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In early April I joined in the reopening celebration of Hubway, one of the smartest bicycle infrastructure investments our region has made—and one of the most telling when it comes to understanding how our city and our nation are evolving. The country is undergoing the greatest demographic shift since the 1950s when people fled cities for the suburbs. Today that trend is reversing. People are returning to the urban core at historic levels as they seek the vibrancy and connectivity of bikeable, walkable, transit-oriented urban neighborhoods. Somerville, and the Boston region, are experiencing this shift too as we seek to make Greater Boston the most bikeable and walkable region in the country. But it’s about far more than sustainable transit. I believe what’s driving this trend is also a desire for community, which is at the heart of what makes Somerville the city we love.
People today demand neighborhoods where they can walk or bike to public transit, work, stores and services. Families want options for getting to work that don’t include sitting in traffic, and want to live where it’s easy for their children to lead active lifestyles. Young professionals crave walking routes and bike lanes, along with access to public transit. Retirees want to walk to the neighborhood store and the local coffee shop. Ultimately, all of these groups want to live in the kind of vibrant, close-knit communities that are created when faces aren’t blurs seen through car windows, but people out on sidewalks and in the streets and paths, walking, pushing strollers and biking.
Somerville is working to meet that demand by making it easier, safer and more appealing to bike and walk. On the biking side, we have doubled our bike network that now has more than 30 miles of bike lanes in a 4.1 square mile city, and added more than 300 new bike parking spots to city streets since 2011. Two years ago, we joined the Hubway bikeshare system with 12 stations, garnering thousands of rides monthly. And the soon-to-be completed Community Path extension will connect it to the future Lowell Street Green Line station and eventually to Cambridge, Boston and beyond.
Meeting that demand cannot be incumbent on a single city, though, and fortunately Somerville is not alone. MassDOT’s rehabilitation of the Longfellow Bridge between Boston and Cambridge will make this heavily trafficked commuter route better and safer for bicyclists and pedestrians, and plans for the Cambridge Street bridge in Allston now include a cycle track with dedicated bike lanes and barriers separating them from the car lanes. Elsewhere in the metro region, a 4.1 mile stretch of the Northern Strand Community Trail has been paved from Malden to Everett, bringing us closer to a true seamless bike and walking connection from Malden to Somerville’s own Community Path. And MetroWest communities are getting closer to turning a 23-mile abandoned rail line into a bike and walk path that could reach the Waverly commuter rail station in Belmont—not too far from where it could also eventually connect to our Community Path.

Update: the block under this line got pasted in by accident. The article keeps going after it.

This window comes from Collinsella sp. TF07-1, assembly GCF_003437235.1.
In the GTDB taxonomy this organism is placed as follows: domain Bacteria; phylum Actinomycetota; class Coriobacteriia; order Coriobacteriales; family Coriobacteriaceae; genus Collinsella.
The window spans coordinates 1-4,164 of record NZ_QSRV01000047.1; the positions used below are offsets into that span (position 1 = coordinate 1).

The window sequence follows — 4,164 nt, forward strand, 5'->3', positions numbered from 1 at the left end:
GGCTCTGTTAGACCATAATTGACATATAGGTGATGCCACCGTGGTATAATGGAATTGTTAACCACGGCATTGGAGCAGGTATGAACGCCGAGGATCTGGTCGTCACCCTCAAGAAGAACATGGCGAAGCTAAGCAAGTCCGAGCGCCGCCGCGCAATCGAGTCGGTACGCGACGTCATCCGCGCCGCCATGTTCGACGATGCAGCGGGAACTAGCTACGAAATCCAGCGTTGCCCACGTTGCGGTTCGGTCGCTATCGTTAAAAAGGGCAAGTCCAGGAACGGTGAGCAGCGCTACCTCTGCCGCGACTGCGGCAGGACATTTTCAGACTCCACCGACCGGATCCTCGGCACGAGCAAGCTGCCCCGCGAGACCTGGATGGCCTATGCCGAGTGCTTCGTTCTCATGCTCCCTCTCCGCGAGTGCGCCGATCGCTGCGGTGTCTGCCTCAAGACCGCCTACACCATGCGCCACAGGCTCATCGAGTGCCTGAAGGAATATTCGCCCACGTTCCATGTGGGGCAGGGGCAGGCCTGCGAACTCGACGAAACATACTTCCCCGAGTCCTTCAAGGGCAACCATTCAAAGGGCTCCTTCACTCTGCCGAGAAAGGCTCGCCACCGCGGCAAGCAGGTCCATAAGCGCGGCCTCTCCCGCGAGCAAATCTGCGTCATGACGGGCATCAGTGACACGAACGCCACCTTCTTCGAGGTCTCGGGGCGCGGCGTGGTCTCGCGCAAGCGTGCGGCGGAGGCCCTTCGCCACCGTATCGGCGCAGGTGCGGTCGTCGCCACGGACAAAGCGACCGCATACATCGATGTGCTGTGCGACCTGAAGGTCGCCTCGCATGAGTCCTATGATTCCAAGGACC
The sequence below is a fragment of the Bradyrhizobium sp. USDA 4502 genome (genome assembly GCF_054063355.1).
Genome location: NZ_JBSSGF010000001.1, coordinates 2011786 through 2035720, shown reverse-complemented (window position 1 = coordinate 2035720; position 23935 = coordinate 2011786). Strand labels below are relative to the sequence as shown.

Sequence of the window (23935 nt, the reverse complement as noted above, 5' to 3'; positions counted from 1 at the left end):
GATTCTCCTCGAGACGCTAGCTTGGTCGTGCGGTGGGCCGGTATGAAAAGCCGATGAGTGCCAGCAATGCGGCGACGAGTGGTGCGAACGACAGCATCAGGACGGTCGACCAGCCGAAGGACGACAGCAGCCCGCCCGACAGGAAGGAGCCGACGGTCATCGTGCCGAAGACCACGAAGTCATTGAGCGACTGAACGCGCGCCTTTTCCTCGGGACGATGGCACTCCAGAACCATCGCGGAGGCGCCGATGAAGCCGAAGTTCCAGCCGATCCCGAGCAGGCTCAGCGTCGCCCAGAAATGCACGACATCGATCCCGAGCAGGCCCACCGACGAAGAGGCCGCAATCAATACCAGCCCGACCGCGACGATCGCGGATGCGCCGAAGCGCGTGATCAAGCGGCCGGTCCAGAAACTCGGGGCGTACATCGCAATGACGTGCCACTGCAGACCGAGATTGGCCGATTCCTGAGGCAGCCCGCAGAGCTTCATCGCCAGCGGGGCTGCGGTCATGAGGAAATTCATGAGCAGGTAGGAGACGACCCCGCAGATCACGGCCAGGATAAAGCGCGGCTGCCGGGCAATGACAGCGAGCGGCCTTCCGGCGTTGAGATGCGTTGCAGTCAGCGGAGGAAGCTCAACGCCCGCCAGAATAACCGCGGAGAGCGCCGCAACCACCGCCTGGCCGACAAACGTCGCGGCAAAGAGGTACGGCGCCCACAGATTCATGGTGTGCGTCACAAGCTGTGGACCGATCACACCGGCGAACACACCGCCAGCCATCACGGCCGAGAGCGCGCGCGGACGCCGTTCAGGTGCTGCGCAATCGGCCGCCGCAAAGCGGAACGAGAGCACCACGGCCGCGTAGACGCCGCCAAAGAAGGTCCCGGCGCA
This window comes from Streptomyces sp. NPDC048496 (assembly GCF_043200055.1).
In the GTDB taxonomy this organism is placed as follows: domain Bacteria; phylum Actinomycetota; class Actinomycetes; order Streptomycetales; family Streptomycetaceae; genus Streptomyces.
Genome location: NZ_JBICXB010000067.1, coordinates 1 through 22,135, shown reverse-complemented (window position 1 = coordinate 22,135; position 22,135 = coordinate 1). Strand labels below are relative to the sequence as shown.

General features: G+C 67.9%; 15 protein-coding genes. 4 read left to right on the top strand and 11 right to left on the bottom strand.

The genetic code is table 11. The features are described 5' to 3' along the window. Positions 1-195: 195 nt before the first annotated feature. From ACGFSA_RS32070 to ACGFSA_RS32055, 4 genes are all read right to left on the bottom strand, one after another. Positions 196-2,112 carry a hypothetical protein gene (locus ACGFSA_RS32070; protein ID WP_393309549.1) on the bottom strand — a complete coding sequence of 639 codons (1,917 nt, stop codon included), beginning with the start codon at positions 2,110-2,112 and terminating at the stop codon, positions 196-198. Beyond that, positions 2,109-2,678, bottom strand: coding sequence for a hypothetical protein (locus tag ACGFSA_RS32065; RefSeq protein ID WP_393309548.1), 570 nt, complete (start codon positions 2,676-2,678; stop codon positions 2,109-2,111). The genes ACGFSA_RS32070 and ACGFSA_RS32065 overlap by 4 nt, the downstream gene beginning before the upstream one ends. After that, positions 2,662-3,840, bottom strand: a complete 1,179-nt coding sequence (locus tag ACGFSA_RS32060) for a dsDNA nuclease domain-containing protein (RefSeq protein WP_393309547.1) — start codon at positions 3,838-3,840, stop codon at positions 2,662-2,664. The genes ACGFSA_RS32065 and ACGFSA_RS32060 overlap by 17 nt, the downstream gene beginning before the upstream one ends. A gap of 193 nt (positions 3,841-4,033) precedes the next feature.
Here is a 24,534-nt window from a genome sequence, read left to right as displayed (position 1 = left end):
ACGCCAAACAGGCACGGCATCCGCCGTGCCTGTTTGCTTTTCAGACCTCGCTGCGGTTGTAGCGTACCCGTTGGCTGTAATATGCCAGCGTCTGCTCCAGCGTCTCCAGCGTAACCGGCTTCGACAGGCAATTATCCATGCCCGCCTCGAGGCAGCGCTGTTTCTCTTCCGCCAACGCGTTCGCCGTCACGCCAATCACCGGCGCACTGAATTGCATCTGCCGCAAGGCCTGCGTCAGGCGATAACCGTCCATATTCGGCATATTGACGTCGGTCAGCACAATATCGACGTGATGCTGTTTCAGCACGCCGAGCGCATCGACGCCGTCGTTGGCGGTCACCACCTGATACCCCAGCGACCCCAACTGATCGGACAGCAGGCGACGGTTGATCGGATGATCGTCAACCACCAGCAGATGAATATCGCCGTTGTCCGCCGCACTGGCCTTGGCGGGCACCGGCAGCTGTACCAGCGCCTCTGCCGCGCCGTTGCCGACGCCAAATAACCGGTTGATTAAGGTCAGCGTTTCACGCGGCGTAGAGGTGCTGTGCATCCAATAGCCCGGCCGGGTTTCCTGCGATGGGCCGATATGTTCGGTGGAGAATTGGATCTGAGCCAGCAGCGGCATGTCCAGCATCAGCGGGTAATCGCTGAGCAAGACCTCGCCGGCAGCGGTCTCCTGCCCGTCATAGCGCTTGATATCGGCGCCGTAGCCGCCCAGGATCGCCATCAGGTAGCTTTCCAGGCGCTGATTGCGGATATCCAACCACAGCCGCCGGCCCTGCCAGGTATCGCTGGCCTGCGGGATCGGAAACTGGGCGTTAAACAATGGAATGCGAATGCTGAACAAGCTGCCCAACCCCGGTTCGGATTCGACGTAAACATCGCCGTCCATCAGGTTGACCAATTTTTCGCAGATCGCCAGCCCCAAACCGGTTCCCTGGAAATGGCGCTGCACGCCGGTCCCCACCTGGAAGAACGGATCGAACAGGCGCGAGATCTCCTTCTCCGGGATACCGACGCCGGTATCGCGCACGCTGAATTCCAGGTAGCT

Greater Boston is creating a biking and walking network, and we’re seeing the effects of investment. In Somerville, biking has risen by 56 percent over two years. Biking and walking to work continues to increase according to the Alliance for Biking and Walking’s biennial report released this past month, most noticeably in cities, and Boston has the highest share of walking commuters. Meanwhile, the long-term trend for bicycling and pedestrian fatalities is downward, and biking is safer in larger cities where roads are evolving to accommodate all forms of travel.
We need to seize this opportunity because developing our pedestrian and bike infrastructure, along with building near transit, can eliminate traffic impacts and over time shift more commuters from the roads onto our sidewalks, subways and bike routes. It helps achieve environmental justice: a recent study by the University of Minnesota found that non-white people inhale 38 percent higher levels of air pollution than whites, and Greater Boston has the fourth highest pollution disparity between whites and nonwhites. That’s particularly important to Somerville, where approximately 38,000 of our residents live within environmental justice zones, shouldering a disproportionate burden of environmental impacts caused by traffic and industry.
Building routes for bikes and pedestrians also brings community because it builds the vibrancy that comes when increased foot traffic helps the stores, restaurants, cafes and services in our neighborhoods flourish. And when our businesses flourish our squares and nearby parks are filled—with our neighbors. Making our region walkable, bikeable and transit-oriented creates urban rooms—active streetscapes supported by workers during the day and residents during the night.
This isn’t just about biking. This is about the kind of community we want to build—equitable, connected, healthy and convenient for residents—and a place where you bump into friends on a street corner, chat with other parents at the neighborhood park, or wave to your barber when you walk by his shop. Economic health then follows suit. Thriving squares filled with busy businesses creates a resilient, self-sufficient economic base for cities and the region. And when we make connections that move pedestrians and cyclists between neighborhoods, we create the growth and vitality that will help us bring back historic neighborhoods such as Brickbottom and Inner Belt. Hubway is one of a number of invaluable tools to make and increase those connections. I’m pleased that a new Hubway station is now open at Magoun Square and I look forward to the expansion of Hubway eastward in our city. Spring is here—let’s get out and ride.